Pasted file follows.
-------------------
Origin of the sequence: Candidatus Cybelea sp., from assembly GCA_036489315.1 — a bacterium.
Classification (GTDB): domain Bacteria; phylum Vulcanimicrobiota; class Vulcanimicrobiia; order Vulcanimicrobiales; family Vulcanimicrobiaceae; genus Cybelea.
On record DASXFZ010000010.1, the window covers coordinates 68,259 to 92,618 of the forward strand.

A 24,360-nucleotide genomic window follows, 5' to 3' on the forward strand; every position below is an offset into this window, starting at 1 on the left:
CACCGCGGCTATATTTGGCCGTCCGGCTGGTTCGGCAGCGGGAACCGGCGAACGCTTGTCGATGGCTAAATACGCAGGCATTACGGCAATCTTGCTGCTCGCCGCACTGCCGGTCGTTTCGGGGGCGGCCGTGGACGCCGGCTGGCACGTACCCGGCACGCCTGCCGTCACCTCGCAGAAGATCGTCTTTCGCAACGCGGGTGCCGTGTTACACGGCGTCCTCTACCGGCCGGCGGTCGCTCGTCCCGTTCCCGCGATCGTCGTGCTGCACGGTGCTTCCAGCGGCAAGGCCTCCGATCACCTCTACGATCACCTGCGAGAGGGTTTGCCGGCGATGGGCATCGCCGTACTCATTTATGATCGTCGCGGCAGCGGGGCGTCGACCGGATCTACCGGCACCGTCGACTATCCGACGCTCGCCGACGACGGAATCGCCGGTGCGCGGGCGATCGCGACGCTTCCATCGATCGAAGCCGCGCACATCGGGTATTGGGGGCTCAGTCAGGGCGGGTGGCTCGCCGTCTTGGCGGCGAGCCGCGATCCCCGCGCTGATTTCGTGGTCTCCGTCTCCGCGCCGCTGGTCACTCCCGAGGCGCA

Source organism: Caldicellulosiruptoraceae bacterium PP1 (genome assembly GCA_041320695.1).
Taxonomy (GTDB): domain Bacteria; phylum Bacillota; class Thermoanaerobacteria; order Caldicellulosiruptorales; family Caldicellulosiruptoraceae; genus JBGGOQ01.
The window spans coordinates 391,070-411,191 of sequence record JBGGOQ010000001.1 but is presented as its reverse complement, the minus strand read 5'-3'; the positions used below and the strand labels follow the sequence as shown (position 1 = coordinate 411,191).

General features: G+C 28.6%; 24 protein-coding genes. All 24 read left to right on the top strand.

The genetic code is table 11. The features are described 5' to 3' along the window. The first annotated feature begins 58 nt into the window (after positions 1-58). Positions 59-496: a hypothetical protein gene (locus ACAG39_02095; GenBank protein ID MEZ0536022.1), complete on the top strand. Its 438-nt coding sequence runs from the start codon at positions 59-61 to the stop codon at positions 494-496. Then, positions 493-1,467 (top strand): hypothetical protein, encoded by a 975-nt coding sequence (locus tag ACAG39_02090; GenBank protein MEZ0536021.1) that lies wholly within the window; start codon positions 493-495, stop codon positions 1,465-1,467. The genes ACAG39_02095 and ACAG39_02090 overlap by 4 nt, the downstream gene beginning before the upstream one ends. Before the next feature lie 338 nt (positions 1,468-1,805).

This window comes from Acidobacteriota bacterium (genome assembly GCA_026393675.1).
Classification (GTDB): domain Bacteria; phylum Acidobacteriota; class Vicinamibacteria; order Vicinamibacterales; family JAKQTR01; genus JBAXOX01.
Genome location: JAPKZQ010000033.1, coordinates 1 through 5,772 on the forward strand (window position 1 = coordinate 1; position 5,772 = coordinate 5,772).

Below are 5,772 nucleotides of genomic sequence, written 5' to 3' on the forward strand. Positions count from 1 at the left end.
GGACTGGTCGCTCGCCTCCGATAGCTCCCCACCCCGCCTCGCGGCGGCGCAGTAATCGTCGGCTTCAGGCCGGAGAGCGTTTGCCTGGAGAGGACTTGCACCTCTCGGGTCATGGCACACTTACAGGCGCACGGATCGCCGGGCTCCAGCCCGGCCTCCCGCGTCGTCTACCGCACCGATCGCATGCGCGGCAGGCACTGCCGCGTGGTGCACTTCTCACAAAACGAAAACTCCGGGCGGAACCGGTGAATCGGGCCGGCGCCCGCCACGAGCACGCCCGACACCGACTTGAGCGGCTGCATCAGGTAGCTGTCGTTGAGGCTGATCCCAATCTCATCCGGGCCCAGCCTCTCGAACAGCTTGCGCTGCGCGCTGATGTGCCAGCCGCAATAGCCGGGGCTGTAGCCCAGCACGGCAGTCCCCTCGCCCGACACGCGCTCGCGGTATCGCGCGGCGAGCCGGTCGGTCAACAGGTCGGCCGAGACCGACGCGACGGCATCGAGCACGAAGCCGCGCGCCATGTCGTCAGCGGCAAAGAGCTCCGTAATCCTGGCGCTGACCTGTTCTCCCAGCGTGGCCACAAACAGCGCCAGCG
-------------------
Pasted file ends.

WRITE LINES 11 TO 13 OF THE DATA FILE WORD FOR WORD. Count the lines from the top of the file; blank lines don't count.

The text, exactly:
This window comes from Acidobacteriota bacterium (genome assembly GCA_026393675.1).
Classification (GTDB): domain Bacteria; phylum Acidobacteriota; class Vicinamibacteria; order Vicinamibacterales; family JAKQTR01; genus JBAXOX01.
Genome location: JAPKZQ010000033.1, coordinates 1 through 5,772 on the forward strand (window position 1 = coordinate 1; position 5,772 = coordinate 5,772).